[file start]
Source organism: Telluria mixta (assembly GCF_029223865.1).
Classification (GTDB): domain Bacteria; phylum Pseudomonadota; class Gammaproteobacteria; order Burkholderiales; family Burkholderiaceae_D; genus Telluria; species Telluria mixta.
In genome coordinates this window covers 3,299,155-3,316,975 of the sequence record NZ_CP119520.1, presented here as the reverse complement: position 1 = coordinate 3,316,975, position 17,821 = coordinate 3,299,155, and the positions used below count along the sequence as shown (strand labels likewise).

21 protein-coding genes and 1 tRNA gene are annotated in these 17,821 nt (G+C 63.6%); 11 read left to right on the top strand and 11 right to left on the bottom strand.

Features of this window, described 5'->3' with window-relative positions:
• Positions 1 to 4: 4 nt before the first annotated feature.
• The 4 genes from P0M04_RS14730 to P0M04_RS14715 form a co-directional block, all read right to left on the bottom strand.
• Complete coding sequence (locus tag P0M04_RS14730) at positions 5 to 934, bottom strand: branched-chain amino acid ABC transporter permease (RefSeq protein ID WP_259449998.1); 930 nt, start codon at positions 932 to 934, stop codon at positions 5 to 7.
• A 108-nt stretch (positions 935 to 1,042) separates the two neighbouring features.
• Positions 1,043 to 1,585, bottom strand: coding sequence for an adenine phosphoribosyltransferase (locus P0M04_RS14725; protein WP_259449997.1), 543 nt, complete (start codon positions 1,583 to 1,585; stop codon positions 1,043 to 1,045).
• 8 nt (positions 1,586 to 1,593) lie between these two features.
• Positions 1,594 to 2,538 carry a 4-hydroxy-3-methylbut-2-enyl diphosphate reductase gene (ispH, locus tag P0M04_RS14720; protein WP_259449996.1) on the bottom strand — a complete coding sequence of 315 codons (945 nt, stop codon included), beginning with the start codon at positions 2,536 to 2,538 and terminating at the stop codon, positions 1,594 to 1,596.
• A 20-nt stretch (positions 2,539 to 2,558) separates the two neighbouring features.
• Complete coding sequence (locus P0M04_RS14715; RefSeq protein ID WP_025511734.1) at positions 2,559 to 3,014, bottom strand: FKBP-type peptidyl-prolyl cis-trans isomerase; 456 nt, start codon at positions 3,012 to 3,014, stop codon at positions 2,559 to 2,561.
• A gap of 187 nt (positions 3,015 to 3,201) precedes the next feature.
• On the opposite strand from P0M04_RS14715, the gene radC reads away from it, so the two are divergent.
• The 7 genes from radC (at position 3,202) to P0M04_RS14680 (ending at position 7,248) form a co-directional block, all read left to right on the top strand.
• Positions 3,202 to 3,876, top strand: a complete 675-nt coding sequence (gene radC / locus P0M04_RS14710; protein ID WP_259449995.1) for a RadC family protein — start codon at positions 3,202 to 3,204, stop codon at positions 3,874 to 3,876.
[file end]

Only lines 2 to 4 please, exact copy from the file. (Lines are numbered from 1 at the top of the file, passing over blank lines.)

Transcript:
Classification (GTDB): domain Bacteria; phylum Pseudomonadota; class Gammaproteobacteria; order Burkholderiales; family Burkholderiaceae_D; genus Telluria; species Telluria mixta.
In genome coordinates this window covers 3,299,155-3,316,975 of the sequence record NZ_CP119520.1, presented here as the reverse complement: position 1 = coordinate 3,316,975, position 17,821 = coordinate 3,299,155, and the positions used below count along the sequence as shown (strand labels likewise).

21 protein-coding genes and 1 tRNA gene are annotated in these 17,821 nt (G+C 63.6%); 11 read left to right on the top strand and 11 right to left on the bottom strand.